The narrative techniques of the centuries-old Panchatantra may soon be used while designing the course curriculum of future Indian administrators.
A committee, headed by retired bureaucrat R.V. Vaidyanatha Ayyar, which was constituted to overhaul the training syllabus for Indian Administrative Service probationers, has told the government that theoretical subjects, like economics, need to be “dressed up” to make them pupil-friendly.
“There is merit in adopting the pedagogic techniques used for the popularisation of mathematics and science — or to give an example from nearer home, the Panchatantra,” the committee's report says.
Many academics who conduct courses for bureaucrats told the panel that they feared losing the attention of the next generation of administrators.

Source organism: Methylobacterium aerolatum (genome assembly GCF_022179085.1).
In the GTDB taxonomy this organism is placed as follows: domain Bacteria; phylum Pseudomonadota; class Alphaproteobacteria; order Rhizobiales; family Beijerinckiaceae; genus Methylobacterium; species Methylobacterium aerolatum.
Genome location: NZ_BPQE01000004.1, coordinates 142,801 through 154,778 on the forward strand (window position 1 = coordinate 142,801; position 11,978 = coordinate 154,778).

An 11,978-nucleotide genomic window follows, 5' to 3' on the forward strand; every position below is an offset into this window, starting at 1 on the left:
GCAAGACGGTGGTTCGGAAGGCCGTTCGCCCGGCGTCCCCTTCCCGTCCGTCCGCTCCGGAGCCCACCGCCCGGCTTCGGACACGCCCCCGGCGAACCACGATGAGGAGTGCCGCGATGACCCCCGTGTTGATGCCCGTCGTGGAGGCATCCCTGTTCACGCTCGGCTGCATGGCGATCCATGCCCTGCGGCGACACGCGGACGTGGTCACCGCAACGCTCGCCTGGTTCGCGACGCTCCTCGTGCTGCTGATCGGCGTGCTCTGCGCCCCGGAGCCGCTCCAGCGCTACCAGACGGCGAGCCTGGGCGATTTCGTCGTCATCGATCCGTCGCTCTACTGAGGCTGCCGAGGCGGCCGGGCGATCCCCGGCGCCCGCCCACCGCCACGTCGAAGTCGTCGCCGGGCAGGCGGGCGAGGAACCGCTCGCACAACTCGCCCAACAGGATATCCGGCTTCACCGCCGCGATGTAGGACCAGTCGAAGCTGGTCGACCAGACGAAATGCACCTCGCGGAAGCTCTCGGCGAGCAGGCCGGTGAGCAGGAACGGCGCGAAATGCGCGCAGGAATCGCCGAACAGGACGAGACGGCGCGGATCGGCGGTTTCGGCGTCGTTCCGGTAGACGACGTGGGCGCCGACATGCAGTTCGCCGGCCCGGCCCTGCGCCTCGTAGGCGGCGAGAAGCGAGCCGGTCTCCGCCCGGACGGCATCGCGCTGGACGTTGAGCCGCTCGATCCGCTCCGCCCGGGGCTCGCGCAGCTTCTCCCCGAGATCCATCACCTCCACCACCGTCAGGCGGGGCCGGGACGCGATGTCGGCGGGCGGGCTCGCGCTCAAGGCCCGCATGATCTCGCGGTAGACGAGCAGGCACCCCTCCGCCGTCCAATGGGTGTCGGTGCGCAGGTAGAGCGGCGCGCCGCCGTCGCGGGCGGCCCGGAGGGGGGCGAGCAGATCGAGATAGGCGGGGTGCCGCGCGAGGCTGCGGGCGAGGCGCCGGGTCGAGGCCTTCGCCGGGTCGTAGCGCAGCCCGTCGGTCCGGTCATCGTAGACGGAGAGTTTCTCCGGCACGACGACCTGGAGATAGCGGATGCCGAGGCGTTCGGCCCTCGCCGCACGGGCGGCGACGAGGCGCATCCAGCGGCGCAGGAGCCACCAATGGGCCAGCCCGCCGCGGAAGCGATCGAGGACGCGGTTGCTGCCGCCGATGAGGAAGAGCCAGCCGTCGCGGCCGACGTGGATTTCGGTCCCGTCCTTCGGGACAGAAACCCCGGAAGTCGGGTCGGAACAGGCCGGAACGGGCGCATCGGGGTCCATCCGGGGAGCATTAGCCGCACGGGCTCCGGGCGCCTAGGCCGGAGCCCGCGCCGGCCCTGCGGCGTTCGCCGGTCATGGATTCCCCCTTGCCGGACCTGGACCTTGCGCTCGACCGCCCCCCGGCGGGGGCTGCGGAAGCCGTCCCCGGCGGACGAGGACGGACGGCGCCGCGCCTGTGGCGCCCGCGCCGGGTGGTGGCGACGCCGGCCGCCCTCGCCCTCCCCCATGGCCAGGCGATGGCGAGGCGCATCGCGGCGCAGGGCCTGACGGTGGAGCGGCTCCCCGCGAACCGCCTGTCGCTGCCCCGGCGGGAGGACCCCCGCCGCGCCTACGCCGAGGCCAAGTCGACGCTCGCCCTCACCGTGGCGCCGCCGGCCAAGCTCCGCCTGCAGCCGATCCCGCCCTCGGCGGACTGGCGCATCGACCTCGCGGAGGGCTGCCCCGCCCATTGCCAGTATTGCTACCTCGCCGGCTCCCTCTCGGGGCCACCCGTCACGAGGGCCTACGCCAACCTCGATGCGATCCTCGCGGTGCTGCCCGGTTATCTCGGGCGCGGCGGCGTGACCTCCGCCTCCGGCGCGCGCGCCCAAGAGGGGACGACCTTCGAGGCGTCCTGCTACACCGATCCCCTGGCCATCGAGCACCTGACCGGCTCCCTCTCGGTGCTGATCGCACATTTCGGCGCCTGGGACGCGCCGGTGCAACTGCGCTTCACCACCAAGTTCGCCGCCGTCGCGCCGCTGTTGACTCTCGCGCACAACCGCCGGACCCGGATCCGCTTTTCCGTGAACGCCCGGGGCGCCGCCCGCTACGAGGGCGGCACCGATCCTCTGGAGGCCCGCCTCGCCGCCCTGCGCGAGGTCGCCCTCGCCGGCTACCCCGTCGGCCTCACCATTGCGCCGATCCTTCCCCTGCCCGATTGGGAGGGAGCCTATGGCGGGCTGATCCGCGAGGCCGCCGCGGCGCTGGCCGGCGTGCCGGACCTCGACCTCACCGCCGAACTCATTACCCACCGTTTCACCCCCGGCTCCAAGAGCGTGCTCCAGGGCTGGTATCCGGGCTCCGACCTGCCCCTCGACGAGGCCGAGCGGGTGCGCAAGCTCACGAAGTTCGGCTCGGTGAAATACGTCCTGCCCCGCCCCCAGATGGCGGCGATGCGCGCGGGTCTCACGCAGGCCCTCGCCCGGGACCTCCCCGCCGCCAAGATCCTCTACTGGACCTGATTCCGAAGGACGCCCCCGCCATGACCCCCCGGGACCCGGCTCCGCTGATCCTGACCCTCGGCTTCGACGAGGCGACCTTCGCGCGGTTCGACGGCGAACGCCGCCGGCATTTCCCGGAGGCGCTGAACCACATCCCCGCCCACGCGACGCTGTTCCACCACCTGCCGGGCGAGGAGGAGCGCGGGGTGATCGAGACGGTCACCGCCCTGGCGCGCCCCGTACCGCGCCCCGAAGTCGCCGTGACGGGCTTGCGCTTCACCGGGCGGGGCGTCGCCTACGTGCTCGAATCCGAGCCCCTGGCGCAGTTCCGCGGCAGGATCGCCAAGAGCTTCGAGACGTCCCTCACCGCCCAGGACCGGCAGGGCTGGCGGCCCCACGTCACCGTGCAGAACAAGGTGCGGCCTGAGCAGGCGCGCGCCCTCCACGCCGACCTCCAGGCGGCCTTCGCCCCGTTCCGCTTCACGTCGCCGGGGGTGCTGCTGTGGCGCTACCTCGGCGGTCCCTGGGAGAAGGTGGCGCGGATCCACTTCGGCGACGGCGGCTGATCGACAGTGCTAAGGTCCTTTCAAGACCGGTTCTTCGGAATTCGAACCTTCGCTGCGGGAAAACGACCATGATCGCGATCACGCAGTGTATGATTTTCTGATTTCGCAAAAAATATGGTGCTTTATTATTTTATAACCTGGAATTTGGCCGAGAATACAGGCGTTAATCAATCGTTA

The Ayyar committee also wants more economics included in the training course. “Economic logic is one of the core competencies that every IAS officer should have,” the panel argues.
It was felt that modifying the course content alone would not be enough; teaching methods had to change to win and retain the probationers' attention. “Heavy, lengthy courses of the kind taught at universities would put off civil-service trainees anywhere,” the panel says.
The committee has thus chosen to adopt the Panchatantra formula, and hopes that using stories to teach the principles of political science and economics will work wonders with India’s bureaucrats-to-be.